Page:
Also in this small collection was a standard cabinet card portrait, showing a woman - apparently the same woman as seen in the cyanotype - and a young child, possibly a girl, two to three years old. The pair are standing and seated on the front step of a house, the front door being clearly visible, as is the name plate which states, "O.N. Fernald."

Image © and collection of Brett Payne

The reverse of this card mount does have a photographer's stamp: "Photographed by E.W. Merrill, Danvers, Mass.." From my online research it became apparent fairly quickly that the photographer was Elbridge Warren Merrill (1870-1929), who was born and grew up in Massachusetts, and worked as an engraver and news photographer in Danvers and Boston before moving to Alaska in the late 1890s - more of that later. It was also evident that E.W. Merrill did not marry, so who were the Mr and Mrs Merrill and child in the photographs? The Draft Registration Card for the First World War that Elbridge Merrill filled out in October 1915 lists a "Mrs A.H. Merrill, Boston, Mass" as his nearest relative, which provided the first clue.

Image courtesy of
Residence of A.H. Merrill, Berry Street, Danvers, c.1899

Initially, I thought this must be his sister-in-law, but the next break came from Danvers, Massachusetts, a book about the town and its inhabitants published by the local newspaper, The Danvers Mirror, in 1899.
Albert Henry Merrill ... was born in Peabody, Mass., October 13, 1864 ... He was married December 17, 1885, to Addie Frances Merrill, and has a pleasant home on Berry street. Mr. Merrill devotes his time during the racing season to the duties of a professional starting judge and has a reputation in that capacity second to no man in the country.

Image courtesy of
Mr. Albert H. Merrill

Most important was the inclusion of a photograph of Albert H. Merrill, making it obvious that he and his wife Addie were the subjects of the cyanotype.

Image courtesy of

According to The Pillsbury Family, published in 1898, Addie Frances and Elbridge Samuel (later changed to Warren) Merrill were the children of Samuel F. Merrill and Mary Evelyn née Pillsbury, originally of Newburyport. Elbridge Merrill therefore took the cabinet portrait of his sister and niece Laura E. Merrill (born Dec 1889) around 1892, and it is possible that he was also responsible for the cyanotype of his sister and brother-in-law.

Image courtesy of NYPL Digital Gallery & Wikipedia
Onward and upward over the Chilkoot Pass, 1898
From a stereoview by B.W. Kilburn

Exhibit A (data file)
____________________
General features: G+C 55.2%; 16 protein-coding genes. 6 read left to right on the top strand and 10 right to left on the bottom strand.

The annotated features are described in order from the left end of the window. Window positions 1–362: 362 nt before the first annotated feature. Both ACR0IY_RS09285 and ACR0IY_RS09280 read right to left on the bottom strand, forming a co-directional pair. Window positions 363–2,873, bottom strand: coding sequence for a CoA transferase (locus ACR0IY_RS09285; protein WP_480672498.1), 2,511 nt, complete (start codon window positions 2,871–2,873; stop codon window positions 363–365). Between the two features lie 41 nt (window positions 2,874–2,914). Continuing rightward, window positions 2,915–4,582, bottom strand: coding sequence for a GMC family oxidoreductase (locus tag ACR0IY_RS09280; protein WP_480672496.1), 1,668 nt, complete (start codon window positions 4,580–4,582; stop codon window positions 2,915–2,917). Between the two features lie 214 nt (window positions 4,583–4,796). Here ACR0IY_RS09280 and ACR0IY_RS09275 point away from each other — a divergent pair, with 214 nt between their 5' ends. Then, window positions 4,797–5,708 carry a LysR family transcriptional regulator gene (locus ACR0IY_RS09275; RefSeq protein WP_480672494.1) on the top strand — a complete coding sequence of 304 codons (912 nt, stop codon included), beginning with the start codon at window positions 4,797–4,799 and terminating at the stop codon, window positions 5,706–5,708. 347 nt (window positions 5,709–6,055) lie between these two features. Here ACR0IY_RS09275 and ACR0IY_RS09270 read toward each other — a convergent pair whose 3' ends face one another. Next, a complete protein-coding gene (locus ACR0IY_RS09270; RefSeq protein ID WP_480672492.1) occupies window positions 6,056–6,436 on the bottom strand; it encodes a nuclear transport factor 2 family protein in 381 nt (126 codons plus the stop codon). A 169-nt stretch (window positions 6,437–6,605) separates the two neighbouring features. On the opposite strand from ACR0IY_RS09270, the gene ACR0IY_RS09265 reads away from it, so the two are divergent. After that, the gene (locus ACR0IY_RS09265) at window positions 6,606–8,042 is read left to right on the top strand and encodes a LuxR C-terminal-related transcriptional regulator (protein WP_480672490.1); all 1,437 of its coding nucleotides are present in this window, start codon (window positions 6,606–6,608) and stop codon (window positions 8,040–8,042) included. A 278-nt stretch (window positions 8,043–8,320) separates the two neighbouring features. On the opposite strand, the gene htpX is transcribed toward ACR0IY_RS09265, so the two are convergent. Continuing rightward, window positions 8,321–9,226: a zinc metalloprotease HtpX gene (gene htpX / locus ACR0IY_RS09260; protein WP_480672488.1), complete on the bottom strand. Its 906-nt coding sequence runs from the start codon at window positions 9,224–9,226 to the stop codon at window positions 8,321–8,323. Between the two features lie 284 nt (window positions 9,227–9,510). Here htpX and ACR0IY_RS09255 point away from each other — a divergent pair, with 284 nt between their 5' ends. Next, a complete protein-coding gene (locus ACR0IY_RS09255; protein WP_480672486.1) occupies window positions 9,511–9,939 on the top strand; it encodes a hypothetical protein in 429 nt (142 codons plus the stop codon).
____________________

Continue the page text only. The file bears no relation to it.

The life and work of E.W. Merrill appears to have been researched in some considerable detail by Sharon Bohn Gmelch. Her studies were published in both a journal article (Gmelch, 1995) and a book (Gmelch, 2008), neither of which I've been able to access in anything more than fragmentary form, courtesy of Google Books' snippet view. From census and trade directory and other records, I've established that Merrill produced photographs of a variety of subjects, mainly in Danvers, between 1890 and 1898, although it is unclear whether the photography was a sideline or his primary occupation.

Image courtesy of the Sitka Tribal Library
Portrait of E.W. Merrill near his cabin, Mt. Verstovia, Sitka (STA-RHC-08-015)
Image courtesy of the Sitka Tribal Library

In 1897 or 1898, however, Merrill succumbed to the lure of the Klondike gold rush, heading for Seattle where he and two others purchased a vessel and sailed north. The most popular route to the gold fields at the time was via Sitka or Juneau to Skagway, then up over either the Chilkoot or White Pass, and down the headwaters of the Yukon River to Klondike City (Adney, 1900).

Image © and collection of Sealaska Heritage Institute
Portrait of unidentified Tlingit family, by E.W. Merrill, Sitka
PO018: Bessie Visaya Photograph Collection
Courtesy of the Sealaska Heritage Institute

As with the vast majority of the fortune seekers, Merrill failed in his quest for a bonanza at the Klondike, and returned to Sitka, the 1900 census recording his arrival there in October the previous year. He worked at odd jobs for what must have been a very short period before opening a curio store and photographic studio, the latter catering both for the local community as well as the burgeoning tourist trade. The large format (5" x 6½") print depicting an unidentified Tlingit family (above) is probably an early example of his work in Sitka, showing significant similarities in style and composition with the portraits that he had produced in Danvers.

Image courtesy of the Sitka Tribal Library
Portrait of two men in regalia on the deck of the Annahootz house
by E.W. Merrill, 1899 (STA-RHC-01-035)
Image courtesy of the Sitka Tribal Library

Over the next three decades Merrill "approached his subject matter with an artist’s eye that paid attention to lighting and composition," the miscellany of subjects ranging from landscapes to community events, and resulting in the accumulation of a large and varied portfolio. He appears to have eschewed the conventional studio portraits of the day, with their arranged props and carefully chosen painted scenic backdrops. Although some individual indoors portraits exist with plain backgrounds, he tended to capture his human subjects outdoors, often using as backdrops the characteristic white painted wooden weatherboard walls of Sitka buildings. The colourful, intricate and exotic designs of his subjects' clothing and traditional artifacts provided a dramatic contrast, which produced stunning images.

Image courtesy of the National Park Service, Sitka
Portrait of unidentified Tlingit man by E.W. Merrill (SITK 3935)
Image courtesy of the National Park Service, Sitka

His portrayal of the indigenous people of Sitka was markedly different from popular trends, showing considerable respect for the Tlingit, their customs and their history (Salicki, 2009).
Merrill’s photographic style varies sharply from the majority of indigenous images of the time. He adopted a realist stance to his photographs that omitted a romanticized vision of the Tlingit. The images did not conform to common stereotypes of noble savage or assimilated peoples. Merrill depicted the Tlingit in a contemporary context that was saturated with European influence and exposure.